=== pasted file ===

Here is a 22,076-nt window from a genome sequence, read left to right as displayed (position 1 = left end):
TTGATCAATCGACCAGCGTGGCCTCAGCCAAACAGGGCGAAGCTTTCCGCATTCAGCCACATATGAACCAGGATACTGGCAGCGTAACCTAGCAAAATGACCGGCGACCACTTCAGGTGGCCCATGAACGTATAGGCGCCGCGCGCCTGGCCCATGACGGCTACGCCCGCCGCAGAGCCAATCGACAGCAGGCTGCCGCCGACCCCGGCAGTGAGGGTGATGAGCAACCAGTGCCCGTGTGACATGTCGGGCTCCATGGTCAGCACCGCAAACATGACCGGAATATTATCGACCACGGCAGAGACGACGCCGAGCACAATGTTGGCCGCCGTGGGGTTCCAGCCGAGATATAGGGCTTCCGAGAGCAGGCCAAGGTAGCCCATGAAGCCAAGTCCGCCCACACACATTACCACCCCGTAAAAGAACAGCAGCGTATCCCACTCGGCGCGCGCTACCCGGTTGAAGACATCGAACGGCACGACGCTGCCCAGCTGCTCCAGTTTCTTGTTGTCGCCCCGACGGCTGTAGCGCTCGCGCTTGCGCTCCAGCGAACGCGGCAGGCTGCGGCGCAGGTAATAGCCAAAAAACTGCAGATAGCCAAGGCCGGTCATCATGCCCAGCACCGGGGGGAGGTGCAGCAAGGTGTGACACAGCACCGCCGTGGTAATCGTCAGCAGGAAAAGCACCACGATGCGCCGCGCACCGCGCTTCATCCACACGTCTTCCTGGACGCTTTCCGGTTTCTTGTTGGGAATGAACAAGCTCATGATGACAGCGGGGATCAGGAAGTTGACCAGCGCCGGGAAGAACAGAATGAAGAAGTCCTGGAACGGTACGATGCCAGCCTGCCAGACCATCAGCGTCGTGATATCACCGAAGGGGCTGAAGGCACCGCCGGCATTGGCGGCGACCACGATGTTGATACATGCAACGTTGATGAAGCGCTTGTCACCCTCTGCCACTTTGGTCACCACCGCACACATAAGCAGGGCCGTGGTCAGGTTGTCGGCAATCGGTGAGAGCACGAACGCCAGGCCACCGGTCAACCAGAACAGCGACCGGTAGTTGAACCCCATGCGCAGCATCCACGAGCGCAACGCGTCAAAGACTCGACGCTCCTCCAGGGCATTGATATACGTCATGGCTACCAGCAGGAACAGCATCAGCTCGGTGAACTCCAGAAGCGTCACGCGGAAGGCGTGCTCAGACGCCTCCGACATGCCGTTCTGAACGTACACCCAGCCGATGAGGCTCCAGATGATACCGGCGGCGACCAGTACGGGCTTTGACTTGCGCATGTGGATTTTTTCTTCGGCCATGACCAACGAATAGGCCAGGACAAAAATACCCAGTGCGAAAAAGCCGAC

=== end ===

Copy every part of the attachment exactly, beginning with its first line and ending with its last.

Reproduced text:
Here is a 22,076-nt window from a genome sequence, read left to right as displayed (position 1 = left end):
TTGATCAATCGACCAGCGTGGCCTCAGCCAAACAGGGCGAAGCTTTCCGCATTCAGCCACATATGAACCAGGATACTGGCAGCGTAACCTAGCAAAATGACCGGCGACCACTTCAGGTGGCCCATGAACGTATAGGCGCCGCGCGCCTGGCCCATGACGGCTACGCCCGCCGCAGAGCCAATCGACAGCAGGCTGCCGCCGACCCCGGCAGTGAGGGTGATGAGCAACCAGTGCCCGTGTGACATGTCGGGCTCCATGGTCAGCACCGCAAACATGACCGGAATATTATCGACCACGGCAGAGACGACGCCGAGCACAATGTTGGCCGCCGTGGGGTTCCAGCCGAGATATAGGGCTTCCGAGAGCAGGCCAAGGTAGCCCATGAAGCCAAGTCCGCCCACACACATTACCACCCCGTAAAAGAACAGCAGCGTATCCCACTCGGCGCGCGCTACCCGGTTGAAGACATCGAACGGCACGACGCTGCCCAGCTGCTCCAGTTTCTTGTTGTCGCCCCGACGGCTGTAGCGCTCGCGCTTGCGCTCCAGCGAACGCGGCAGGCTGCGGCGCAGGTAATAGCCAAAAAACTGCAGATAGCCAAGGCCGGTCATCATGCCCAGCACCGGGGGGAGGTGCAGCAAGGTGTGACACAGCACCGCCGTGGTAATCGTCAGCAGGAAAAGCACCACGATGCGCCGCGCACCGCGCTTCATCCACACGTCTTCCTGGACGCTTTCCGGTTTCTTGTTGGGAATGAACAAGCTCATGATGACAGCGGGGATCAGGAAGTTGACCAGCGCCGGGAAGAACAGAATGAAGAAGTCCTGGAACGGTACGATGCCAGCCTGCCAGACCATCAGCGTCGTGATATCACCGAAGGGGCTGAAGGCACCGCCGGCATTGGCGGCGACCACGATGTTGATACATGCAACGTTGATGAAGCGCTTGTCACCCTCTGCCACTTTGGTCACCACCGCACACATAAGCAGGGCCGTGGTCAGGTTGTCGGCAATCGGTGAGAGCACGAACGCCAGGCCACCGGTCAACCAGAACAGCGACCGGTAGTTGAACCCCATGCGCAGCATCCACGAGCGCAACGCGTCAAAGACTCGACGCTCCTCCAGGGCATTGATATACGTCATGGCTACCAGCAGGAACAGCATCAGCTCGGTGAACTCCAGAAGCGTCACGCGGAAGGCGTGCTCAGACGCCTCCGACATGCCGTTCTGAACGTACACCCAGCCGATGAGGCTCCAGATGATACCGGCGGCGACCAGTACGGGCTTTGACTTGCGCATGTGGATTTTTTCTTCGGCCATGACCAACGAATAGGCCAGGACAAAAATACCCAGTGCGAAAAAGCCGAC